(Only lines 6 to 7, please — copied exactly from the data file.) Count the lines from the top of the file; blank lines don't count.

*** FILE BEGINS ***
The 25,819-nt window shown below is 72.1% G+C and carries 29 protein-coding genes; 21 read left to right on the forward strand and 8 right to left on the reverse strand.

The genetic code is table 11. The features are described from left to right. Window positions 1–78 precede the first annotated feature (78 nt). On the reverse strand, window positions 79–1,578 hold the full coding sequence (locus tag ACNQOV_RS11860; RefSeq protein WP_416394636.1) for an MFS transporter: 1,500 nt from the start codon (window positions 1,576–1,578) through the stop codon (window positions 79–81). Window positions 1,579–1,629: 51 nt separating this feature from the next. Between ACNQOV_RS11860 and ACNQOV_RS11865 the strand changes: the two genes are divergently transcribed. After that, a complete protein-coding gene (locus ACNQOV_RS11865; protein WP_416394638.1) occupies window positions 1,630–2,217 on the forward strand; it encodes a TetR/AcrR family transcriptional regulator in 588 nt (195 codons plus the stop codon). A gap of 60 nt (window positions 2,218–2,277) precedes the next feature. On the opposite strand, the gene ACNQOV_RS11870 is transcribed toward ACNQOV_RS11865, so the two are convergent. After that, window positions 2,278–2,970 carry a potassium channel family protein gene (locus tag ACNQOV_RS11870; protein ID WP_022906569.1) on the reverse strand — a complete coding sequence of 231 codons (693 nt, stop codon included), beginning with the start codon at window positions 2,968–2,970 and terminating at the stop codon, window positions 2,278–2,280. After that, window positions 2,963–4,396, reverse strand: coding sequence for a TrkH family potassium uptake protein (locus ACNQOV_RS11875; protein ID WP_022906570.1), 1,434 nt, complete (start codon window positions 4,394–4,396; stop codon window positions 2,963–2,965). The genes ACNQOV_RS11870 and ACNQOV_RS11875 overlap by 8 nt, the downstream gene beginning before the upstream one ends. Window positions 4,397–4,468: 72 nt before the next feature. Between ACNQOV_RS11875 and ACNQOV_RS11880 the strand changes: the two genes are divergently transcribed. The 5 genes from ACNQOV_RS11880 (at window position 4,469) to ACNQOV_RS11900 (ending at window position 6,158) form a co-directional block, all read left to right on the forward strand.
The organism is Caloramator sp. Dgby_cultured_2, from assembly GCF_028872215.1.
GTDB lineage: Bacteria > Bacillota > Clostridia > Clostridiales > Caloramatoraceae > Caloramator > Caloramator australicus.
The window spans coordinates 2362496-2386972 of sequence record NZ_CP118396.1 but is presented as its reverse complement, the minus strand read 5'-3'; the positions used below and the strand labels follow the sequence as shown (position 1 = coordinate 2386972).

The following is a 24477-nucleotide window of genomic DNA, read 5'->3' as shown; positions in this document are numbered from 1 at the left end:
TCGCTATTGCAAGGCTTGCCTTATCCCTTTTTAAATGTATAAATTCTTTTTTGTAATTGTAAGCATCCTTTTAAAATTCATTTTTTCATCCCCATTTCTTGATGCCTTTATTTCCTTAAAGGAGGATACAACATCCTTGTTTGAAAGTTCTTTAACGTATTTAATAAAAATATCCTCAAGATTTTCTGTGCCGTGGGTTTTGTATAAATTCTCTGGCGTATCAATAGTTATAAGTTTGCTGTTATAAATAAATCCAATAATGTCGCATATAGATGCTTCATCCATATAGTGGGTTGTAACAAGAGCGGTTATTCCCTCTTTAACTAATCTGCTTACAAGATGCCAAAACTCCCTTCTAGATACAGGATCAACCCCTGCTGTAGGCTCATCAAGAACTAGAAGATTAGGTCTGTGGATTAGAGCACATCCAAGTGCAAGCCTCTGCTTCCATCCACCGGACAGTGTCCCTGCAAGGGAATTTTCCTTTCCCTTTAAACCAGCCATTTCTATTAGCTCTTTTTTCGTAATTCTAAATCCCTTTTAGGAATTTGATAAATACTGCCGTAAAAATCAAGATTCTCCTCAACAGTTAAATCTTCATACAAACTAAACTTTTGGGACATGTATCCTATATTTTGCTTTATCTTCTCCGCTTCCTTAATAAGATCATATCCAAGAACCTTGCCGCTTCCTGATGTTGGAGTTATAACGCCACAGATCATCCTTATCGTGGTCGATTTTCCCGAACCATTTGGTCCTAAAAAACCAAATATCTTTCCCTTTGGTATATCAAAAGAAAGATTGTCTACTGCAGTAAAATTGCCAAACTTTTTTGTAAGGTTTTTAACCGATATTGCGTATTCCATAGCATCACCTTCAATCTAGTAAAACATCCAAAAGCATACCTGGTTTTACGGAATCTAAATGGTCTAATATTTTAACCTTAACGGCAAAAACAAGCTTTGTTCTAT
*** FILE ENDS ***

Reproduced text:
The following is a 24477-nucleotide window of genomic DNA, read 5'->3' as shown; positions in this document are numbered from 1 at the left end:
TCGCTATTGCAAGGCTTGCCTTATCCCTTTTTAAATGTATAAATTCTTTTTTGTAATTGTAAGCATCCTTTTAAAATTCATTTTTTCATCCCCATTTCTTGATGCCTTTATTTCCTTAAAGGAGGATACAACATCCTTGTTTGAAAGTTCTTTAACGTATTTAATAAAAATATCCTCAAGATTTTCTGTGCCGTGGGTTTTGTATAAATTCTCTGGCGTATCAATAGTTATAAGTTTGCTGTTATAAATAAATCCAATAATGTCGCATATAGATGCTTCATCCATATAGTGGGTTGTAACAAGAGCGGTTATTCCCTCTTTAACTAATCTGCTTACAAGATGCCAAAACTCCCTTCTAGATACAGGATCAACCCCTGCTGTAGGCTCATCAAGAACTAGAAGATTAGGTCTGTGGATTAGAGCACATCCAAGTGCAAGCCTCTGCTTCCATCCACCGGACAGTGTCCCTGCAAGGGAATTTTCCTTTCCCTTTAAACCAGCCATTTCTATTAGCTCTTTTTTCGTAATTCTAAATCCCTTTTAGGAATTTGATAAATACTGCCGTAAAAATCAAGATTCTCCTCAACAGTTAAATCTTCATACAAACTAAACTTTTGGGACATGTATCCTATATTTTGCTTTATCTTCTCCGCTTCCTTAATAAGATCATATCCAAGAACCTTGCCGCTTCCTGATGTTGGAGTTATAACGCCACAGATCATCCTTATCGTGGTCGATTTTCCCGAACCATTTGGTCCTAAAAAACCAAATATCTTTCCCTTTGGTATATCAAAAGAAAGATTGTCTACTGCAGTAAAATTGCCAAACTTTTTTGTAAGGTTTTTAACCGATATTGCGTATTCCATAGCATCACCTTCAATCTAGTAAAACATCCAAAAGCATACCTGGTTTTACGGAATCTAAATGGTCTAATATTTTAACCTTAACGGCAAAAACAAGCTTTGTTCTAT